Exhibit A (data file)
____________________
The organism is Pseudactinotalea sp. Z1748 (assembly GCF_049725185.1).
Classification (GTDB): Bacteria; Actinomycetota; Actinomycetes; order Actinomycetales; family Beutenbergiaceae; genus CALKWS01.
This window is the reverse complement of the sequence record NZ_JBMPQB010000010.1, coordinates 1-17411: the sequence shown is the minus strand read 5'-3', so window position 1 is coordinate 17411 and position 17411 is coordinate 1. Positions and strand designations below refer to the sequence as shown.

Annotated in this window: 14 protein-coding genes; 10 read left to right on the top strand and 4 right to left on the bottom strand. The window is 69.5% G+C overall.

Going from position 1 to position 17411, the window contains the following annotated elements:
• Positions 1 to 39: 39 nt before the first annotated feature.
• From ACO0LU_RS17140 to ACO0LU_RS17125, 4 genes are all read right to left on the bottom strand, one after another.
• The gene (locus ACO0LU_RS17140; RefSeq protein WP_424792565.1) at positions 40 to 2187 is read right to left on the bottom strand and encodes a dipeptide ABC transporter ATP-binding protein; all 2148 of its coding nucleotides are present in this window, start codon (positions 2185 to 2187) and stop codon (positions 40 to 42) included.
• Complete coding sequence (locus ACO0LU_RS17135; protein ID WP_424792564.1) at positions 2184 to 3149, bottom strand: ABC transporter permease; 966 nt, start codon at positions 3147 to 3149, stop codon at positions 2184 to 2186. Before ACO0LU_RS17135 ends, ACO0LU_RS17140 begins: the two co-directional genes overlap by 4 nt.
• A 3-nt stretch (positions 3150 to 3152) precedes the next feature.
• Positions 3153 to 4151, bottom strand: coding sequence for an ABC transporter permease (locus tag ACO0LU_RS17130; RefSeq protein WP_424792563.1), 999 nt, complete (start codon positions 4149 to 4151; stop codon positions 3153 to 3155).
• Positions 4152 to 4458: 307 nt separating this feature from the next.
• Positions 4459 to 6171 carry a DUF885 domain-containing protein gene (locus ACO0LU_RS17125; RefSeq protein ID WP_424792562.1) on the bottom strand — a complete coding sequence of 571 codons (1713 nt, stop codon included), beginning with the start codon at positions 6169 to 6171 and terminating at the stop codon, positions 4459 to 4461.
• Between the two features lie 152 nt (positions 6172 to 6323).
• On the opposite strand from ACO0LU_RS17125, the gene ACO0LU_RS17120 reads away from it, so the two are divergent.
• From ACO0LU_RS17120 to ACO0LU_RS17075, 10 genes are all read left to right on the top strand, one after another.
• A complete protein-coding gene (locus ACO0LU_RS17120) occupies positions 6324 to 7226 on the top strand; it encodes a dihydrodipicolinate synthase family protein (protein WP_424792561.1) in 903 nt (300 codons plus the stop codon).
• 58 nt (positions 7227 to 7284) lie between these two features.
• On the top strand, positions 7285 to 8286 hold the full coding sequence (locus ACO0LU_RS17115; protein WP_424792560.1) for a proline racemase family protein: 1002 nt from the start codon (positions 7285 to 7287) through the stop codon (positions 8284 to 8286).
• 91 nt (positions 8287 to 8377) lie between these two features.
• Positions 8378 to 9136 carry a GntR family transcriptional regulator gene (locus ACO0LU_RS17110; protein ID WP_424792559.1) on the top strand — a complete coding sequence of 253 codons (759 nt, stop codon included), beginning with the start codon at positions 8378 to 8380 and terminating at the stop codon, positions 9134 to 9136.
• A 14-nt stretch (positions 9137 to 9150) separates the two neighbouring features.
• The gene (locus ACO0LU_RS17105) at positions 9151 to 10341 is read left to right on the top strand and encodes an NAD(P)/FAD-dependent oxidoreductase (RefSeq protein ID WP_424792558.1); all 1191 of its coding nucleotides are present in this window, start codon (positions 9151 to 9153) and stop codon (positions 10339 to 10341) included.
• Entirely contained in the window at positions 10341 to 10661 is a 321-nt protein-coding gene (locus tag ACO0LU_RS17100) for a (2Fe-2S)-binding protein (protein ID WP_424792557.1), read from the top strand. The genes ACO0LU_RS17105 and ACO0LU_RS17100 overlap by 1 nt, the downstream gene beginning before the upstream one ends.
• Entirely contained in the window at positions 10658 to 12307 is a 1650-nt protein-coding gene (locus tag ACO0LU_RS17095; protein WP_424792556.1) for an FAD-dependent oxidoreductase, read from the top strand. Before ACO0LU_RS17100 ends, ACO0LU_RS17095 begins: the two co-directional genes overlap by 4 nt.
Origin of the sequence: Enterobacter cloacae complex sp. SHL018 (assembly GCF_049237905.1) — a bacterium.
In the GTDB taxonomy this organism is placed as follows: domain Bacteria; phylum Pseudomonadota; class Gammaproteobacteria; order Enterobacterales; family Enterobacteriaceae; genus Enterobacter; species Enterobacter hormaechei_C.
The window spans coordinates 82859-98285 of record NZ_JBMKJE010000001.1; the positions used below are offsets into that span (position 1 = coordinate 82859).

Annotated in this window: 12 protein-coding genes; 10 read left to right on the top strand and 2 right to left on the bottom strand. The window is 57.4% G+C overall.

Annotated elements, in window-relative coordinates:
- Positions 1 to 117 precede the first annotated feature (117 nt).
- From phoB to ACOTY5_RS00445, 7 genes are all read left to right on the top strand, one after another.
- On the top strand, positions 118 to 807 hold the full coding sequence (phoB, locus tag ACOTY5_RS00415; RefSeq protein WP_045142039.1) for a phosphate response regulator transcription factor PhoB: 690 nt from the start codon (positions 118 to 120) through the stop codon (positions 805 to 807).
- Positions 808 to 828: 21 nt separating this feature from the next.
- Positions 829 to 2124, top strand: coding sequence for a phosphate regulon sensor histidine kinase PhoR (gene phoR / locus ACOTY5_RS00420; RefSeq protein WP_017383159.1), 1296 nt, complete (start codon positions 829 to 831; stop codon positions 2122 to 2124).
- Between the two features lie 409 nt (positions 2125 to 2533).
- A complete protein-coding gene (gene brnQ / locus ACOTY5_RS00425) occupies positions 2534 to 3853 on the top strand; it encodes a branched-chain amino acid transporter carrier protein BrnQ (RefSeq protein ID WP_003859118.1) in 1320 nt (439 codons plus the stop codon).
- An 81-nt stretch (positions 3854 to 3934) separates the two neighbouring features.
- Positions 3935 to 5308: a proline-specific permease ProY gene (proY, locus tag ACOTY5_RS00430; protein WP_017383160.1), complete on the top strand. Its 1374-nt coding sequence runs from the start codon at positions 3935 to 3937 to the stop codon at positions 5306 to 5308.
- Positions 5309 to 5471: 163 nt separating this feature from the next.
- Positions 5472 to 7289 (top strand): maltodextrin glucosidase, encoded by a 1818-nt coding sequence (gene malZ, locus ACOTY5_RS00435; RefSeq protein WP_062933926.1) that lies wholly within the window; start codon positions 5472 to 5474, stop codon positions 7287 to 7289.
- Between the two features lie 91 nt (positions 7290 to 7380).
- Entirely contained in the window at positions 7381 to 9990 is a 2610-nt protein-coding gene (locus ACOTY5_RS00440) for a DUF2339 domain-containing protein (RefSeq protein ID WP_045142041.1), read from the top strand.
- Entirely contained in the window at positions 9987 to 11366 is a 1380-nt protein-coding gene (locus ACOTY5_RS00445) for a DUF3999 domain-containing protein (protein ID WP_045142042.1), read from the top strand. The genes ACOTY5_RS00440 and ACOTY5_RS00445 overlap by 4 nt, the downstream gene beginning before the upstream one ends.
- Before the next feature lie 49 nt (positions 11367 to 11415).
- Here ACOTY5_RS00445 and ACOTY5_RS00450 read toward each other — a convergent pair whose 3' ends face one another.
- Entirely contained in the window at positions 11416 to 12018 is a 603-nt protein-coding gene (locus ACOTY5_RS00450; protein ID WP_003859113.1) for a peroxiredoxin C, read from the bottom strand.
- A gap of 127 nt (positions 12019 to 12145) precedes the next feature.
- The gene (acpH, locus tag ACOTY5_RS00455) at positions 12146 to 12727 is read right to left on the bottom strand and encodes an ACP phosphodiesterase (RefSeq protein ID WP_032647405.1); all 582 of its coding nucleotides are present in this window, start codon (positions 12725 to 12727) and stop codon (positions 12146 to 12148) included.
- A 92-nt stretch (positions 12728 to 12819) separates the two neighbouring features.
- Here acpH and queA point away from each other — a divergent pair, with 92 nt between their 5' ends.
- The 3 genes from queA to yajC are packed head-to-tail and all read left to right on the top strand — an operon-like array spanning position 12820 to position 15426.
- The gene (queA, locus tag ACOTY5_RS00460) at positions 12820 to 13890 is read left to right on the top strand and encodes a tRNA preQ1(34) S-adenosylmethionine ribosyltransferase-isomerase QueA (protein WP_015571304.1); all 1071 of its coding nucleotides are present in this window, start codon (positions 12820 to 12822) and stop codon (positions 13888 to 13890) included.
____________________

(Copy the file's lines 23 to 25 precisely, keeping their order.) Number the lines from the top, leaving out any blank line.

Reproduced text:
• The gene (locus ACO0LU_RS17105) at positions 9151 to 10341 is read left to right on the top strand and encodes an NAD(P)/FAD-dependent oxidoreductase (RefSeq protein ID WP_424792558.1); all 1191 of its coding nucleotides are present in this window, start codon (positions 9151 to 9153) and stop codon (positions 10339 to 10341) included.
• Entirely contained in the window at positions 10341 to 10661 is a 321-nt protein-coding gene (locus tag ACO0LU_RS17100) for a (2Fe-2S)-binding protein (protein ID WP_424792557.1), read from the top strand. The genes ACO0LU_RS17105 and ACO0LU_RS17100 overlap by 1 nt, the downstream gene beginning before the upstream one ends.
• Entirely contained in the window at positions 10658 to 12307 is a 1650-nt protein-coding gene (locus tag ACO0LU_RS17095; protein WP_424792556.1) for an FAD-dependent oxidoreductase, read from the top strand. Before ACO0LU_RS17100 ends, ACO0LU_RS17095 begins: the two co-directional genes overlap by 4 nt.